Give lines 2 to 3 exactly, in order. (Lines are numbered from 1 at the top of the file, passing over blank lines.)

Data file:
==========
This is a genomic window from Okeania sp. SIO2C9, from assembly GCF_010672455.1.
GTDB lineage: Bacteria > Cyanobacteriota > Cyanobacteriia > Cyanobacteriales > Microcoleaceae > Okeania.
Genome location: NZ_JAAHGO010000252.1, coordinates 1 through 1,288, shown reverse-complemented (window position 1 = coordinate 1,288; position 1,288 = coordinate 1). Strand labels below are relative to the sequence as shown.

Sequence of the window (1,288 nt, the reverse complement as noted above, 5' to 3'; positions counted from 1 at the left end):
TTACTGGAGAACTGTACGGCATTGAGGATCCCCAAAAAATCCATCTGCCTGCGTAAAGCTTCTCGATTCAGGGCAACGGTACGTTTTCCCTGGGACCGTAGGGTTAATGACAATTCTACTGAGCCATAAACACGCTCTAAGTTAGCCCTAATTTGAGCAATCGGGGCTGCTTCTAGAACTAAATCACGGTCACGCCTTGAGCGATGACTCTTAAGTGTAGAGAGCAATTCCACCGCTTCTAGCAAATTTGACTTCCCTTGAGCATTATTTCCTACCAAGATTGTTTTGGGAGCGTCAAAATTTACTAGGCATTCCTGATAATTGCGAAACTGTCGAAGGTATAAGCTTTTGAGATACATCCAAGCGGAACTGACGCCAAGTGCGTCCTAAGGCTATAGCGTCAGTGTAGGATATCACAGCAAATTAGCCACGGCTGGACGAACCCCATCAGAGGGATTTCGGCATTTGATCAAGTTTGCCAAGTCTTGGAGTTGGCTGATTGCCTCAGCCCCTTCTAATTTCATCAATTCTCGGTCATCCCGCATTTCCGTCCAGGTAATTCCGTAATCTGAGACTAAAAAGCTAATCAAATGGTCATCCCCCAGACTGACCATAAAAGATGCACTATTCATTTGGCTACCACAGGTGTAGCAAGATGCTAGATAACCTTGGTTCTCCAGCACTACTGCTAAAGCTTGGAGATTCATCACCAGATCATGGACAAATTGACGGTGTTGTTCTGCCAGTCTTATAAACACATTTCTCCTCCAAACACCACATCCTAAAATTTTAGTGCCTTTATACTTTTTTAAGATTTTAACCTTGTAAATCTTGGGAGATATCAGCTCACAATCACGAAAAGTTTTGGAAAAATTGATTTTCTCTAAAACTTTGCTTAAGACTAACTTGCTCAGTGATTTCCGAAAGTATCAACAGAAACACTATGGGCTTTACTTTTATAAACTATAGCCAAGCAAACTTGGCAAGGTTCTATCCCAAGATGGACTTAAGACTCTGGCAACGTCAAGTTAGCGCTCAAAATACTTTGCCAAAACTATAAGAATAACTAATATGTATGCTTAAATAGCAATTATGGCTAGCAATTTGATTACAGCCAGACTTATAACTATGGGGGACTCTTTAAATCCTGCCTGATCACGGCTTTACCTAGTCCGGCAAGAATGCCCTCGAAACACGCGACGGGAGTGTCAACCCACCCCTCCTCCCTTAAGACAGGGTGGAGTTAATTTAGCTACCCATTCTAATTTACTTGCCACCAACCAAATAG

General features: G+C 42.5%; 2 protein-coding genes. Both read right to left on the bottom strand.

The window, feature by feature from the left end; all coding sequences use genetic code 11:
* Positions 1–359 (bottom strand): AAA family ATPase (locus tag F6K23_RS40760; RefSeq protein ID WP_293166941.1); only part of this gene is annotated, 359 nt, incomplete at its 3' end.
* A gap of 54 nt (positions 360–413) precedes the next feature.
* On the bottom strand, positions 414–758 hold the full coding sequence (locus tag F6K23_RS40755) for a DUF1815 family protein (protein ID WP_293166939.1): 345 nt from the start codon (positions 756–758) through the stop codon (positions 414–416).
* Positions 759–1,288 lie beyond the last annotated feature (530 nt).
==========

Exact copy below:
GTDB lineage: Bacteria > Cyanobacteriota > Cyanobacteriia > Cyanobacteriales > Microcoleaceae > Okeania.
Genome location: NZ_JAAHGO010000252.1, coordinates 1 through 1,288, shown reverse-complemented (window position 1 = coordinate 1,288; position 1,288 = coordinate 1). Strand labels below are relative to the sequence as shown.